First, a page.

Covid lockdown, spent at the house, gave her plenty of time to tend to the décor. Keeping to a palette of whites and earth tones, and feeding a taste for flat-weave geometric-patterned rugs, Regency-style sofas, and lamps, light fixtures and tables that mixed wood and metal, Ms. Toussaint began bidding at online auctions. The very charming result: updated shabby chic.
“My theory in decorating is high-low,” she said. “You spend money on a couple of things and don’t spend it on a lot of things.”
Ms. Toussaint refused to go higher than $250 on any auction purchase, and generally prevailed at a far lower price point. The upright piano in the dining room: hers for $1.18 (yes, you read that right). A large piece of Persian tile: $5. The rattan chair favored by the family dog, Alfred, set her back $40, as did the substantial breakfront in the kitchen.
“I could have gotten another one, but I didn’t have room,” she said. “I really lamented that. But I was like, ‘Lorraine, you don’t need two of them.’”
She filled in with purchases from, among other stores, Ballard Designs (the 1920s-style desk in her office) and Anthropologie (the twins of the barrel chair and tasseled ottoman that she had admired on the set of “The Equalizer”). She bought the brass-banded pedestal table in her bedroom from the estate of Diahann Carroll.
“I was meant to be a doctor or a lawyer, and when I said I wanted to be an actress, my aunt asked, ‘What Black actresses have you seen?’” Ms. Toussaint recalled.
“And I said, ‘Diahann Carroll,’ because when I was growing up in Trinidad, ‘Julia’ was one of the only shows on TV,” she continued, referring to the 1960s sitcom, the first series that starred a Black woman in a non-stereotypical role.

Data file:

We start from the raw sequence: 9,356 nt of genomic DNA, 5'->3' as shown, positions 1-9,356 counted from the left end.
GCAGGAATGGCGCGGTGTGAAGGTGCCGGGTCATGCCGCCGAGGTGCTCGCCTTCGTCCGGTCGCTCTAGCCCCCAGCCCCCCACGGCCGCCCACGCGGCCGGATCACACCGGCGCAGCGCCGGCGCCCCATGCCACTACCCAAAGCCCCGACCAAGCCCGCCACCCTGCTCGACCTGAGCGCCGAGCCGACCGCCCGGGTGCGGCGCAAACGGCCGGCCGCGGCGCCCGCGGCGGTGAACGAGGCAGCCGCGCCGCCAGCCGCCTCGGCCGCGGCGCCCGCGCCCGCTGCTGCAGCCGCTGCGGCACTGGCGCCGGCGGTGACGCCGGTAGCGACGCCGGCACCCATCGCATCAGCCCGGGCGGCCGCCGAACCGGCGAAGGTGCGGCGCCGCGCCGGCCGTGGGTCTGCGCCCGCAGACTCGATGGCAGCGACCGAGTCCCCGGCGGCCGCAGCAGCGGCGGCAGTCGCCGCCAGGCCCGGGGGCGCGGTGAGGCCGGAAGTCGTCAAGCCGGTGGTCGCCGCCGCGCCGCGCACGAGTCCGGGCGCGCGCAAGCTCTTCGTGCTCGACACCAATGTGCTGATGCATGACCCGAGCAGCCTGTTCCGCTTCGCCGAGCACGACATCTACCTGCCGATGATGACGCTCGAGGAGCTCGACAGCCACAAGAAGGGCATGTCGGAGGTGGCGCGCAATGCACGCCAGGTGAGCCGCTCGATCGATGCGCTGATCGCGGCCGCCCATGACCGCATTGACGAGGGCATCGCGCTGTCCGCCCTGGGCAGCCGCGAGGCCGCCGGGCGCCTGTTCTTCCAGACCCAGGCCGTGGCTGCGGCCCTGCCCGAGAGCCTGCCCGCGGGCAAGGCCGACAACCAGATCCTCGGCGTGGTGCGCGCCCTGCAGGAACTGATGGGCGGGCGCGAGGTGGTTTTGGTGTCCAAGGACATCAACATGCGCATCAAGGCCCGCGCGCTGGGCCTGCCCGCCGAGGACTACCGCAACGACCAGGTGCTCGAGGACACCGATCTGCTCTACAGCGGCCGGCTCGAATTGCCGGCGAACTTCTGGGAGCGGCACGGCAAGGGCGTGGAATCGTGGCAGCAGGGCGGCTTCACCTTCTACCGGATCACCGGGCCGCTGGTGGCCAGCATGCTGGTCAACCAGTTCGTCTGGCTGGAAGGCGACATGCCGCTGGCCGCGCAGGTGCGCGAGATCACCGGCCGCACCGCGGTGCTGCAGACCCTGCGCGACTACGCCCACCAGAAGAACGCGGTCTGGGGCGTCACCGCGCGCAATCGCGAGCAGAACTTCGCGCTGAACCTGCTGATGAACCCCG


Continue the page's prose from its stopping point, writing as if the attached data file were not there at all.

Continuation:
“I can’t say Diahann became a close friend, but she was a friend,” Ms. Toussaint said. “And every time I saw her, I thanked her for being the face that allowed me to believe I could do what I now do.”
A year or so ago came the installation of a long-coveted Southern-style front porch, complete with swing and skylights. “She had a hard time with that,” Ms. Toussaint said of the house. “She was like, ‘What are they nailing into me?’”
This summer, a large deck is being added outside the kitchen (which is also getting a makeover). “I want the outside and inside to flow effortlessly,” she said.
Ms. Toussaint, who describes herself as a closet landscaper — and has a tractor to support that claim — has planted a flower and vegetable garden, and recently, persimmon trees.
“When I’m in the city, my mom will send me videos and say, ‘The blackberries are growing! The tomatoes are coming in!” said Samara.
Ms. Toussaint wanted country living; she got country living. She shares her acreage with many representatives from the animal kingdom — some winged, some antlered, some coiled. About that last category, she has adopted the policy of live and let slither.
“You’ve got to be mindful in nature,” said Ms. Toussaint, who has hired specialists to deal with the ever-expanding bat, beaver and woodchuck populations, but who describes the sight of deer eating apples off her tree as “quite lovely.”
Yes, she acknowledges, she is catering a Bambi buffet: “But I must tell you, there’s enough to go around.”